Immunization requirements of the top 200 universities: Implications for vaccine-hesitant families

Vaccine
Volume 35, Issue 29, Pages 3615-3690 (22 June 2017)
http://www.sciencedirect.com/science/journal/0264410X/35/29

Immunization requirements of the top 200 universities: Implications for vaccine-hesitant families
Original Research Article
Pages 3661-3665
Allison Noesekabel, Ada M. Fenick
Abstract
Background
The majority of pediatricians encounter vaccine hesitancy in their practices. As part of a broad discussion about vaccination, school requirements arise as a topic yet providers may lack information about the effects of immunization on university matriculation.
Methods
We surveyed the top-ranked 200 universities regarding required immunizations, medical, religious, and philosophical exemptions, and noncompliance policies. We examined the legal requirements for involved jurisdictions.
Results
Of 129 responding universities (64%), 94% had ≥1 pre-matriculation immunization requirement (PIR), with a mean of 3.53 (95%CI 3.17–3.89) requirements. In unadjusted analyses, funding, region, jurisdictional requirements, undergraduate size, and tuition were significant predictors of the number of PIRs. In multivariate modeling, jurisdictional requirements outperformed all other university demographics, but excluding these, Northeast and South region and smaller undergraduate size persisted. The most common PIR was measles (93%). 67% of involved jurisdictions have laws mandating ≥1 university PIR, and 45% of universities surpassed their jurisdiction’s law. With respect to medical, religious, and philosophical exemptions, 24%, 40%, and 60% of universities with PIRs had the highest hardship category, and 2%, 2%, and 46% disallowed these outright. Frequent responses to student noncompliance were: hold on classes (89%), additional registration fees (13%), and hold on housing (11%).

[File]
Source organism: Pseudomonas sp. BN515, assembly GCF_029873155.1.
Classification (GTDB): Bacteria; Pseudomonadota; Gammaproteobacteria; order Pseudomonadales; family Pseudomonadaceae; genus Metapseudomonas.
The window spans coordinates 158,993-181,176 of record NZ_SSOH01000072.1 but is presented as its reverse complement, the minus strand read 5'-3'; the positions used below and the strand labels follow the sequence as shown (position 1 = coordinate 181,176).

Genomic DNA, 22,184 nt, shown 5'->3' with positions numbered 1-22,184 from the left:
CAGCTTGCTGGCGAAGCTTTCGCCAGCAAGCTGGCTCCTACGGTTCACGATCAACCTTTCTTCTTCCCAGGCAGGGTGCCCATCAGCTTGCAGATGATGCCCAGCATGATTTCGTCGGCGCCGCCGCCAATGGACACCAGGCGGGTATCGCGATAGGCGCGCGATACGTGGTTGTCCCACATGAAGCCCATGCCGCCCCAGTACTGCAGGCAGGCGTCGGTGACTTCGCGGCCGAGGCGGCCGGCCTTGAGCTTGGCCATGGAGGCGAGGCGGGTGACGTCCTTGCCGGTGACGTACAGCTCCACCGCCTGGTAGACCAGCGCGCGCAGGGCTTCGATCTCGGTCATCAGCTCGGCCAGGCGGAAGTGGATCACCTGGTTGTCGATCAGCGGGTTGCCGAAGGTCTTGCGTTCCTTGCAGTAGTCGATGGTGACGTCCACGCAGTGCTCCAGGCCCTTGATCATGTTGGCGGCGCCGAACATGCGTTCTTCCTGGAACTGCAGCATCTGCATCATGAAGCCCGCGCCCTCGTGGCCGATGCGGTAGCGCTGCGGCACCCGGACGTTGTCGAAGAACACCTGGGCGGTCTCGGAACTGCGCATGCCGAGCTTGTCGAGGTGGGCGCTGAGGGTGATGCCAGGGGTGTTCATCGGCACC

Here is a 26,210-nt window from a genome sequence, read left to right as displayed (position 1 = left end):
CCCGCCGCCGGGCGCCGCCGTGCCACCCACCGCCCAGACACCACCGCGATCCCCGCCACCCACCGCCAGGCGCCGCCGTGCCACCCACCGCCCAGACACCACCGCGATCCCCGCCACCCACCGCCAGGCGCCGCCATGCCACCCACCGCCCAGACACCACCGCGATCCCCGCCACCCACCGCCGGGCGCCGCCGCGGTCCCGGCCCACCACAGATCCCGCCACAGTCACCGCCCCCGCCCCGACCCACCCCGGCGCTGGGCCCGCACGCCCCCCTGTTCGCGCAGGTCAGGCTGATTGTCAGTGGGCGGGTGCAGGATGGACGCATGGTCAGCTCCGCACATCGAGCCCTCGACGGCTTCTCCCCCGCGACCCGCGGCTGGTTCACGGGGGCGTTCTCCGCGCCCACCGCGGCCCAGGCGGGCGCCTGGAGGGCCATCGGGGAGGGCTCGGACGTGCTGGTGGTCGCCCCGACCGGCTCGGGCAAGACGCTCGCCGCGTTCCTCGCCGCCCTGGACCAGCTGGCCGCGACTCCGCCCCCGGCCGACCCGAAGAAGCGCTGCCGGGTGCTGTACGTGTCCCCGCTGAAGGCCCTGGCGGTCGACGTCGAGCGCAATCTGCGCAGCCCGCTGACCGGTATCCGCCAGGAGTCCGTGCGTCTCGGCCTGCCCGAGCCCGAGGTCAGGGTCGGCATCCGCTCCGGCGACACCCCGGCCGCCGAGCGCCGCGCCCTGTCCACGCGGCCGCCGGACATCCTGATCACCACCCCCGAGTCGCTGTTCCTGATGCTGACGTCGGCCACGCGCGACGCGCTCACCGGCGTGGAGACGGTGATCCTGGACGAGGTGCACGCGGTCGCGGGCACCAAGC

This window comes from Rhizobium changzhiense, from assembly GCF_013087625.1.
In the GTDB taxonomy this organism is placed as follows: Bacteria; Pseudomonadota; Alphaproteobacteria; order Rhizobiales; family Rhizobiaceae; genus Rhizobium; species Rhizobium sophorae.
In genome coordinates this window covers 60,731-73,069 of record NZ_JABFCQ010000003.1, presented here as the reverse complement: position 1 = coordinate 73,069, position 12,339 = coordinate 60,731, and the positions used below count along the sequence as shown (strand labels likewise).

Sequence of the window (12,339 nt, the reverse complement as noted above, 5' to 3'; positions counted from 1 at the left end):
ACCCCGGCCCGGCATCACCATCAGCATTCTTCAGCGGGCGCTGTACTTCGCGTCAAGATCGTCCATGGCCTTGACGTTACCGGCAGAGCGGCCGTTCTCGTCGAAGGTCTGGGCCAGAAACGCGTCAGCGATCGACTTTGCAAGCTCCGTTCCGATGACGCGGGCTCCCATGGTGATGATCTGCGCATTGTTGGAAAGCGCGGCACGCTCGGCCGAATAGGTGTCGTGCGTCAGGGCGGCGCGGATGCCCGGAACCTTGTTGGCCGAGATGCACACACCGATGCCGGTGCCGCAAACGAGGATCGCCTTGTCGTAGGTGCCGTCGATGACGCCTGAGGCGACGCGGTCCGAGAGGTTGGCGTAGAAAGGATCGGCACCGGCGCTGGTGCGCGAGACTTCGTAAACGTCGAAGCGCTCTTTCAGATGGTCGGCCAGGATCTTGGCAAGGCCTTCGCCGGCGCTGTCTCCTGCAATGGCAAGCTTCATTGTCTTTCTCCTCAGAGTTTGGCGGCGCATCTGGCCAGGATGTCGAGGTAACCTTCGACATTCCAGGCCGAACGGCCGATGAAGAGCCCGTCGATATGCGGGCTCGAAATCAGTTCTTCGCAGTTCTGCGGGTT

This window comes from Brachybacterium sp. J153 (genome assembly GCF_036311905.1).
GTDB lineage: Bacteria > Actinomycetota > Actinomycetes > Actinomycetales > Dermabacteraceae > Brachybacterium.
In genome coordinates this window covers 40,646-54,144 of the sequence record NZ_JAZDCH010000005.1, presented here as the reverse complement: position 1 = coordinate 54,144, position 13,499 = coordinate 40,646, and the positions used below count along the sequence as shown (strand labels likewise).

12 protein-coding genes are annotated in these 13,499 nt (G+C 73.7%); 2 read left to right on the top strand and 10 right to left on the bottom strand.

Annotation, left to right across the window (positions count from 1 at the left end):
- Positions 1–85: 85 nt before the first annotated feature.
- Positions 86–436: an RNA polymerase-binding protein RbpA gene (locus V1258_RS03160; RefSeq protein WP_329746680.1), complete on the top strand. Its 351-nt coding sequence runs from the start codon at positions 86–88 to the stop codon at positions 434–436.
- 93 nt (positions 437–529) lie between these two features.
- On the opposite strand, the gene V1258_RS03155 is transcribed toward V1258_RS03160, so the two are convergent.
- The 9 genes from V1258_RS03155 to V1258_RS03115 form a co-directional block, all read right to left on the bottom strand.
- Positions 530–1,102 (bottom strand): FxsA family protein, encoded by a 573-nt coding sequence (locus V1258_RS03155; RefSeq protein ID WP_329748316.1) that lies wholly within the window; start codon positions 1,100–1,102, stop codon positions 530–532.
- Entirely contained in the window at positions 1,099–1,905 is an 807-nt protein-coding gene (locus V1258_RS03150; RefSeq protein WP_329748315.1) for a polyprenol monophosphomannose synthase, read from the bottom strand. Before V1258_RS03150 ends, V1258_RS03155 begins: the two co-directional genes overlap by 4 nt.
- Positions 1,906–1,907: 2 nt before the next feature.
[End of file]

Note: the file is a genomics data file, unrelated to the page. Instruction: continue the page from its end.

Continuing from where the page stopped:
Conclusions
Requirements for pre-matriculation immunizations in top universities are common and exemptions are difficult to obtain. Conversations between providers and vaccine-hesitant families may be enriched by discussion of these future effects of their decision on immunization.